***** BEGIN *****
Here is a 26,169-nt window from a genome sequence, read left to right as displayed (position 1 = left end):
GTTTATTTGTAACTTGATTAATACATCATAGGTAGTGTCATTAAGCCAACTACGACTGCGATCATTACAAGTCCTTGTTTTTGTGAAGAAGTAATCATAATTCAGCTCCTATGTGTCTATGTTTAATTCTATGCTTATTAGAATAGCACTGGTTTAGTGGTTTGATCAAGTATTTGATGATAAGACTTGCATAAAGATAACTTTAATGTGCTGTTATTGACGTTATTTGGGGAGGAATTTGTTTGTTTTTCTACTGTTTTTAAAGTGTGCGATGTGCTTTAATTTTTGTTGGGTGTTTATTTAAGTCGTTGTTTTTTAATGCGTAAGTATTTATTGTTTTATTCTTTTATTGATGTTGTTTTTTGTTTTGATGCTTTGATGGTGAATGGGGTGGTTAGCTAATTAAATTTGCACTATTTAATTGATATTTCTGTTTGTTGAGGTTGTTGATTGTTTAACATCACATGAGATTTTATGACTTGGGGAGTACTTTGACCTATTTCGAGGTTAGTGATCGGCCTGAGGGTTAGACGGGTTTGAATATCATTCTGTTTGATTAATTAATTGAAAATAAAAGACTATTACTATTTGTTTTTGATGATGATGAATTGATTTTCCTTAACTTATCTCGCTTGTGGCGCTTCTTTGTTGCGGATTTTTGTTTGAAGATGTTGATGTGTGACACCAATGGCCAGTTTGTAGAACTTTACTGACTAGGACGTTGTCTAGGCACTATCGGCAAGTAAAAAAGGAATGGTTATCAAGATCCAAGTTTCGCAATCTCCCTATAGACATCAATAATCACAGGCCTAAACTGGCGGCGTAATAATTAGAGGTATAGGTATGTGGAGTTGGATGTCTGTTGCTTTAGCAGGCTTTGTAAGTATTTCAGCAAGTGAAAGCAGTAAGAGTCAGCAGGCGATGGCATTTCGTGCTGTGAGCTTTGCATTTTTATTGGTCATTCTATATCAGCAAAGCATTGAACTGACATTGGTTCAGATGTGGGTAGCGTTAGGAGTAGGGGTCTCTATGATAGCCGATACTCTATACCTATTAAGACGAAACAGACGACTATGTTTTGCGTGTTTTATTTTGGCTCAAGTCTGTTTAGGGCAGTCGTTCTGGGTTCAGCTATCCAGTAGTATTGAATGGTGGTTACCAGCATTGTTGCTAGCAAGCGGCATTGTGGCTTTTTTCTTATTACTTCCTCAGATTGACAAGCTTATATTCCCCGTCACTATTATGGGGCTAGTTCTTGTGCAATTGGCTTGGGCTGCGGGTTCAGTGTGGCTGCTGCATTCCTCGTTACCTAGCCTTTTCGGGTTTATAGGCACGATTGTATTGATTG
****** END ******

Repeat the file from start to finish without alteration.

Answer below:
Here is a 26,169-nt window from a genome sequence, read left to right as displayed (position 1 = left end):
GTTTATTTGTAACTTGATTAATACATCATAGGTAGTGTCATTAAGCCAACTACGACTGCGATCATTACAAGTCCTTGTTTTTGTGAAGAAGTAATCATAATTCAGCTCCTATGTGTCTATGTTTAATTCTATGCTTATTAGAATAGCACTGGTTTAGTGGTTTGATCAAGTATTTGATGATAAGACTTGCATAAAGATAACTTTAATGTGCTGTTATTGACGTTATTTGGGGAGGAATTTGTTTGTTTTTCTACTGTTTTTAAAGTGTGCGATGTGCTTTAATTTTTGTTGGGTGTTTATTTAAGTCGTTGTTTTTTAATGCGTAAGTATTTATTGTTTTATTCTTTTATTGATGTTGTTTTTTGTTTTGATGCTTTGATGGTGAATGGGGTGGTTAGCTAATTAAATTTGCACTATTTAATTGATATTTCTGTTTGTTGAGGTTGTTGATTGTTTAACATCACATGAGATTTTATGACTTGGGGAGTACTTTGACCTATTTCGAGGTTAGTGATCGGCCTGAGGGTTAGACGGGTTTGAATATCATTCTGTTTGATTAATTAATTGAAAATAAAAGACTATTACTATTTGTTTTTGATGATGATGAATTGATTTTCCTTAACTTATCTCGCTTGTGGCGCTTCTTTGTTGCGGATTTTTGTTTGAAGATGTTGATGTGTGACACCAATGGCCAGTTTGTAGAACTTTACTGACTAGGACGTTGTCTAGGCACTATCGGCAAGTAAAAAAGGAATGGTTATCAAGATCCAAGTTTCGCAATCTCCCTATAGACATCAATAATCACAGGCCTAAACTGGCGGCGTAATAATTAGAGGTATAGGTATGTGGAGTTGGATGTCTGTTGCTTTAGCAGGCTTTGTAAGTATTTCAGCAAGTGAAAGCAGTAAGAGTCAGCAGGCGATGGCATTTCGTGCTGTGAGCTTTGCATTTTTATTGGTCATTCTATATCAGCAAAGCATTGAACTGACATTGGTTCAGATGTGGGTAGCGTTAGGAGTAGGGGTCTCTATGATAGCCGATACTCTATACCTATTAAGACGAAACAGACGACTATGTTTTGCGTGTTTTATTTTGGCTCAAGTCTGTTTAGGGCAGTCGTTCTGGGTTCAGCTATCCAGTAGTATTGAATGGTGGTTACCAGCATTGTTGCTAGCAAGCGGCATTGTGGCTTTTTTCTTATTACTTCCTCAGATTGACAAGCTTATATTCCCCGTCACTATTATGGGGCTAGTTCTTGTGCAATTGGCTTGGGCTGCGGGTTCAGTGTGGCTGCTGCATTCCTCGTTACCTAGCCTTTTCGGGTTTATAGGCACGATTGTATTGATTG